Nature is so strong. It’s come back to us. If we go with the current, we go with the flow of life, we go with nature.” We’re on edge of something, he said. “We, the humans, need to do an assessment of what to do,” he said. “I’d recommend leave it alone. Let nature heal itself at least 25 years. Find ways – don’t cut trees, basics of letting earth rest.”

Swamp sees two different types of guilt riddling people on the continent. There’s the historic trauma of the past. On the other side, there’s historic guilt that needs to be addressed. “I’ve seen some people say they have Native ancestry as a way to feel they are a part of our suffering,” he said. “You can see right through this, but at least it’s an awareness of history.” History gets you mad. But when you have something you can do about it, it makes you feel good that you can speak, he said.

“Every 10 years, the government tests our resistance,” he said. “Our people have had tremendous strength. Our people have withstood with tremendous resiliency.”

In the early 1970’s, elders gathered young people and said “it’s time.” “We didn’t know what they meant,” said Swamp. “They said, go wake up the world. They’ve been asleep a long time. So the White Roots of Peace went out, to churches, everywhere, dances, with the message ‘hey we’re still here.’ People started getting pride back.” Native people waited a long time for that to happen, he said.

In Sweden about two years ago, Swamp met the Sami, the Reindeer People of Norway at the United Nations. They are still holding onto ceremonies and continuing their ways. “Other people didn’t,” he said. “When did they lose it. Seems they’re floating around the world without roots. You’ve got to go back and search for roots. Every people was rooted to earth. Mother Earth is a powerful mother.”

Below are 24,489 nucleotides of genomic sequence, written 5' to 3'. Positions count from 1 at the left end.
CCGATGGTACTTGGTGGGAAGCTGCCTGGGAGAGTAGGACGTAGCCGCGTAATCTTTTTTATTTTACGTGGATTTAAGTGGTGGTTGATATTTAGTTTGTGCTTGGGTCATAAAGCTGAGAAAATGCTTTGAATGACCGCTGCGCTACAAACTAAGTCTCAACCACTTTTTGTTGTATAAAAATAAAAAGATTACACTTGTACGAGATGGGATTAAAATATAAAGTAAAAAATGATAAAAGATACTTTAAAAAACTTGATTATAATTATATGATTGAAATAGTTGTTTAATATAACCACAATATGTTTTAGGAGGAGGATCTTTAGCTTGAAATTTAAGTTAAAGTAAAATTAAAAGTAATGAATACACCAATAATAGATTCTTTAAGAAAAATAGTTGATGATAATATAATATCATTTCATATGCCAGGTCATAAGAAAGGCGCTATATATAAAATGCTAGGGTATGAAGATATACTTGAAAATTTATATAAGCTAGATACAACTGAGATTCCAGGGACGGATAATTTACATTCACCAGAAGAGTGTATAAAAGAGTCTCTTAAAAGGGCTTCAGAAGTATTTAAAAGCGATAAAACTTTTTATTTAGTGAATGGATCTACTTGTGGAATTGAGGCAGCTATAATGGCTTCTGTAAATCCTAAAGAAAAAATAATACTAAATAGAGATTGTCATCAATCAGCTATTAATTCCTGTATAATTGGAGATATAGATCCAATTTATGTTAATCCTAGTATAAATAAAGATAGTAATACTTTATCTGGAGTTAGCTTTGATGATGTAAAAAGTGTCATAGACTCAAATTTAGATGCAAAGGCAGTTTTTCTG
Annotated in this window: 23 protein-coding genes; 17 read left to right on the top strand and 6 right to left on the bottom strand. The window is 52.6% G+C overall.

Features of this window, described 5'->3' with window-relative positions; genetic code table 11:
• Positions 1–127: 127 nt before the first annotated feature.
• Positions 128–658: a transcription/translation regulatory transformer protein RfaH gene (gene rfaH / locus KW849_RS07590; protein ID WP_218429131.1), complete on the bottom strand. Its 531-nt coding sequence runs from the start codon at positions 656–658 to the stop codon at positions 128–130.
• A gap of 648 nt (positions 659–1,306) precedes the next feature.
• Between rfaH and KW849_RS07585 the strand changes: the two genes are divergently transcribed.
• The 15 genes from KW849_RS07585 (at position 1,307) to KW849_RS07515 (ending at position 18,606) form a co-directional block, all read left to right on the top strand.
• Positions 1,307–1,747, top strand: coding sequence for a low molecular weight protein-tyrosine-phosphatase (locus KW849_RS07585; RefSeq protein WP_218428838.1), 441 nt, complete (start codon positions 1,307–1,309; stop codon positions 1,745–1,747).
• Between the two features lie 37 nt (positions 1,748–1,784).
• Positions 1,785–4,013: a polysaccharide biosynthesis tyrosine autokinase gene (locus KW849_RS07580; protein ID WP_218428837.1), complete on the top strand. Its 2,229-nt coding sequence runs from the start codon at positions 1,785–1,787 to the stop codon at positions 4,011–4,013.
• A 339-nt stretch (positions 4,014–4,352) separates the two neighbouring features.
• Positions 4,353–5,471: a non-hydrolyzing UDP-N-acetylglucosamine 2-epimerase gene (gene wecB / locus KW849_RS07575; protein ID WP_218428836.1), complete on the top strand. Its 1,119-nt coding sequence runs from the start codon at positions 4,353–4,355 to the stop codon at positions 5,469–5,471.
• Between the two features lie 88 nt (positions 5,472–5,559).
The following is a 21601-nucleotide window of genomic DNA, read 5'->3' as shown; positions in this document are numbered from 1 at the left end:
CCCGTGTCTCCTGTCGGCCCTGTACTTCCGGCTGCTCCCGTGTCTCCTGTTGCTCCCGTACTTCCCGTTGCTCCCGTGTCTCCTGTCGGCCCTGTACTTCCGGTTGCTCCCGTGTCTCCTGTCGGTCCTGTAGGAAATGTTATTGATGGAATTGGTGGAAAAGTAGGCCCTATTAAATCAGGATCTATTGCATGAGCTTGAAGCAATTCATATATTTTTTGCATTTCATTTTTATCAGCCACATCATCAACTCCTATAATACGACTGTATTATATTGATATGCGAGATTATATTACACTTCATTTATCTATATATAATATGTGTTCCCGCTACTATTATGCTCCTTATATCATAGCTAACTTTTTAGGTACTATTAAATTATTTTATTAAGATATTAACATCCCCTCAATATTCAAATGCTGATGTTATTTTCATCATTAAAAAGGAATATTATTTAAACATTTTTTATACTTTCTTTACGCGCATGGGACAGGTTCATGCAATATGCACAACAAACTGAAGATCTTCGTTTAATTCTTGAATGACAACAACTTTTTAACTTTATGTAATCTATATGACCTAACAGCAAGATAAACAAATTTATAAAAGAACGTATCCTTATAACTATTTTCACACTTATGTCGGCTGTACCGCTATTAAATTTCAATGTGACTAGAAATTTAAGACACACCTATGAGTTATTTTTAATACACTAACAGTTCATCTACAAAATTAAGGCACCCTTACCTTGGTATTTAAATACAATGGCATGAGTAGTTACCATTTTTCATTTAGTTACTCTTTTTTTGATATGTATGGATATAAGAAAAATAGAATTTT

Swamp has been among the delegates to the United Nations who speak on behalf of Indigenous issues.

One year he brought a traditional basket made by his mother-in-law to present with the hope the U.N. would carry out certain requests. “I was the last speaker,” he said.

“I sat there looking at the basket. It was circular, reminding me of the world. It was made with sweet grass which made me think of people holding hands. The spiral decorations brought thought of Natives all of equal height. On top of it was a green trusset that reminded me of the Peace Tree and I wondered what would happen if I went around the world with the tree of peace.”

Swamp presented the basket to Robert Muller, former Assistant Secretary General of the U.N. He said, “You, Robert Muller, we need you to carry the message of Indigenous people. We do not have a seat. The animals and birds, the grass and trees, they don’t have a seat either. So when you have an opportunity, I hope you speak for them – them and the animals, birds and all that don’t have a seat in the United Nations.

Later, Muller, hearing the story of peace, took the challenge that resulted in an estimated 1 million trees being planted around the world. The Tree of Peace Society established on Akwesasne’s reserve in 1984 then incorporated in 1992. Since establishing, more than 1 billion trees have been planted, carrying the principles of peace and individual responsibility for actions to countries around the world.

“I dedicated the rest of my life to doing that,” said Swamp.

Today Swamp is working with men who are abusers by using the principals of the Haudenosaunee’s Law of Peace.

“Most men who abuse their partner do it because of the influence of another culture,” said Swamp. “They’re not realizing our culture frowns on abusing women. We hold women high as life-givers of earth. When men learn this, they hold in respect and became better fathers.”

A lot of men are in pain, he said. That’s what came from across the ocean. Under their religious and colonial laws, a man could take a brick and smash a woman’s mouth if she talked back. Our men have inherited the view of male dominance from the men who came over.

We are teaching now, men shouldn’t be like that. When they find out the truth of who they are, they change, he said.

“Everything has roots,” said Swamp. “Most of the time we don’t understand it. We have to go back to understand the root.”